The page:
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14/07/22 Jacinta Thornley

Top 3 Design Tips To Improve UX

So you have a website which isn’t performing as expected? Don’t worry, you don’t need to redesign the whole site to achieve the targets that you’ve set. Redesigns are costly and in some cases avoidable. Hierarchical changes, consistent design and an awareness of how shapes and colours impact users is a great way to spot where you are going wrong.

Consistency

One of the things as a designer that I always say, especially with anything brand related is ‘consistency is key’. This can mean things like ensuring the colours on your site marry up to those of your branding and social presence, fonts are consistent with those in your brand pack and the tone of voice is the same as the one you’ve been crafting elsewhere. It’s all well and good building a brand on other platforms, but if your goal is to drive traffic to your site and the user doesn’t recognise the brand that they are familiar with, your bounce rate is going to be higher than expected. 

Consistent design throughout your site is also vital to increasing conversion rates. If the layout were to change on odd pages, or the size of assets, colour scheme or fonts - any differences will impact your user experience. When it comes to crafting a successful site, simple navigation is key. In a world with so many options, the last thing you want is a site where the user has to spend time understanding it. 

The design should be intuitive - with a layout which brings attention to specific areas you want to highlight. The user shouldn’t have to look for what you’re trying to say; it should be obvious from the moment they enter your site. An example of this could be a paragraph being reduced to a headline or line or two of copy, as with text especially, less is always more.

Shapes

One of the easiest ways to elevate your site design is by altering the shape of your buttons. Rounded edges instantly draw the user’s eye as they stand out, especially since most sites follow a grid layout. The rounded contrast between angular elements also makes for instant identifiability and a smoother user experience. Whilst angular shapes may sit nicely beside each other, you need buttons to stand out. The friendlier feel of rounded corners creates a more seamless but also trusting environment, as neuro-aesthetics researchers have found that users are more likely to trust a brand which utilises this shape over the harsher, rectangular buttons.

Studies show that our brains are programmed to avoid harsh edges, with Professor Jürg Nänni, author of Visual Perception stating that, “rectangles with sharp edges take indeed a little more cognitive visible effort than for example an ellipse of the same size. Our fovea-eye is even faster at recording a circle. Edges involve additional neuronal image tools, the process is therefore slowed down.” Utilising this shape also demonstrates that your brand is modern, with an awareness of current users needs, further adding to the trusting relationship that you’re trying to build.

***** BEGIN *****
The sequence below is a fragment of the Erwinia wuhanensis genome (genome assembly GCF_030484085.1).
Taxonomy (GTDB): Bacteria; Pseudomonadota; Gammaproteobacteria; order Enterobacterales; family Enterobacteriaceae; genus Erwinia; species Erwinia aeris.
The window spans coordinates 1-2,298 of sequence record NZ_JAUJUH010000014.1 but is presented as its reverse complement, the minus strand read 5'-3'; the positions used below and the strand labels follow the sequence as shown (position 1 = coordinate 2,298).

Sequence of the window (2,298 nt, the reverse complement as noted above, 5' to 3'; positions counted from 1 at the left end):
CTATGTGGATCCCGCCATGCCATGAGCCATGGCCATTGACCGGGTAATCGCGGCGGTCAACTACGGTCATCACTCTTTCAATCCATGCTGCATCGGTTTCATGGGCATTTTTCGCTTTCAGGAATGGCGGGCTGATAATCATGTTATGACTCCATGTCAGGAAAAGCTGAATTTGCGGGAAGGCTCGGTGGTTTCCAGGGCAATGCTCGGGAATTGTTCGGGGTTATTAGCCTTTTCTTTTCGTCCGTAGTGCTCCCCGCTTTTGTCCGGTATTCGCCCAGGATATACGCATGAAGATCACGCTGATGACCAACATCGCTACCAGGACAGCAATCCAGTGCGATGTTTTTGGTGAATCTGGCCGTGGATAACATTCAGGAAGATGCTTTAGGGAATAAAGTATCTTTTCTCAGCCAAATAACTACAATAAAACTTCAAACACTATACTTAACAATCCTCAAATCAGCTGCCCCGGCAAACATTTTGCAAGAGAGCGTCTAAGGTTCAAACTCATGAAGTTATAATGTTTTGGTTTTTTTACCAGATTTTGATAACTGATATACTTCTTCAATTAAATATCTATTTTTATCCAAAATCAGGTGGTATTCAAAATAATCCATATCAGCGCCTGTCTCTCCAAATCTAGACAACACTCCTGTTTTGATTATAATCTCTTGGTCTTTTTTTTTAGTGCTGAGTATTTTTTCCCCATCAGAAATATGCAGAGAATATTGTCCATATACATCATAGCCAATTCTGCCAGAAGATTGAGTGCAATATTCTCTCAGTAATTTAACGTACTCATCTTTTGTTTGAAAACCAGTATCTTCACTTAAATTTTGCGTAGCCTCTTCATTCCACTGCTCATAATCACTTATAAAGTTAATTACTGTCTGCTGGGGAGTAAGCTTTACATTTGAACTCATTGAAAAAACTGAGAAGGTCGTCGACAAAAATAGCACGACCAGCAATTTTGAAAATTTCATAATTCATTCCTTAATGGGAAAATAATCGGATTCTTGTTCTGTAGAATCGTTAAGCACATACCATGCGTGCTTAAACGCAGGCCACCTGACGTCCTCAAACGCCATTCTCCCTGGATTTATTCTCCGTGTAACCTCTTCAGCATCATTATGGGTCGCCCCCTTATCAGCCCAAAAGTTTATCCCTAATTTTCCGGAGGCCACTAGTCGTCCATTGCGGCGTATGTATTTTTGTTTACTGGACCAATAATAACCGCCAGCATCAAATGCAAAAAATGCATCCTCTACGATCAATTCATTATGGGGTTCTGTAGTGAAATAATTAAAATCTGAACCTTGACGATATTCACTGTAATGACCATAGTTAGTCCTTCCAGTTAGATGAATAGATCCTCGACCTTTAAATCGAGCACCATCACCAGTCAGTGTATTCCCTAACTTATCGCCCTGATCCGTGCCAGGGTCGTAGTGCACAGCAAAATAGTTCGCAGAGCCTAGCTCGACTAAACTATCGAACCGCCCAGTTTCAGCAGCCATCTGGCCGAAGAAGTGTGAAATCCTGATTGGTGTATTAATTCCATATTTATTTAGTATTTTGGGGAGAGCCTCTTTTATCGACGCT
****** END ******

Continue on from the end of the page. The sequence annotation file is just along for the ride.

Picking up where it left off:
Despite this, I would advise that you don’t over use this shape, as it will lose its ability to stand out and especially on mobile; when used incorrectly, can cause usability issues. This can especially be the case with drop down menus, as it slightly reduces the touch area. Additionally, in some cases the more youthful, playful and positive connotations of the rounded shape may not fit the audience of your brand, especially if you cater to a more mature and serious subject.

Colours

The goal when selecting a colour scheme for a website is to find colours that compliment yet contrast in order to draw the user’s focus to specific areas of the page. Colour is used to implement a hierarchy, therefore when done wrong will negatively impact your site, as it will confuse the user’s eye, slowing down their ability to swiftly navigate. An easy way to figure out the correct balance of colour on your site is to use the 6:3:1 rule. ‘6’ being your main brand colour, making up around 60% of the colour on the site. ‘3’ is your secondary colour and should be used 30% of the time, and ‘1’ is the highlight colour, only used around 10% of the time. Typically colour ‘1’ would be used for key points of navigation like buttons.

As the comparison above demonstrates, utilising your colour scheme in different ways can have a big impact on the design and usability of your site. Simple changes like the colour of the navigation bar and the box over the image instantly modernised and improved the functionality of the site.

Specifically when choosing colours for buttons, it is worth considering the size of them, as smaller buttons require brighter colours to help them stand out whereas a larger button would take over the page if a slightly less prominent colour wasn’t used. To keep to a minimal colour palette it can be worth considering outlining larger buttons with said brighter colour rather than filling the shape.

Summary

When considering website design, you don’t need a creative eye to know if it works or not.  Approach it from the perspective of the user - does it work? Do you get bored? Are you drawn to areas which take away from the intended focal point? Years ago I heard someone say something along the lines of ‘good design is invisible - bad design stands out’ and this is especially fitting when it comes to web design. Yes, you want your website to stand out and be memorable, but not for the wrong reasons, as is so often the case.

In the words of Dieter Rams, “good design is as little design as possible” and a good place to start with that is considering the colours, shapes and hierarchy of your site. But please, don’t forget to be consistent - as a user and a designer it’s incredibly important.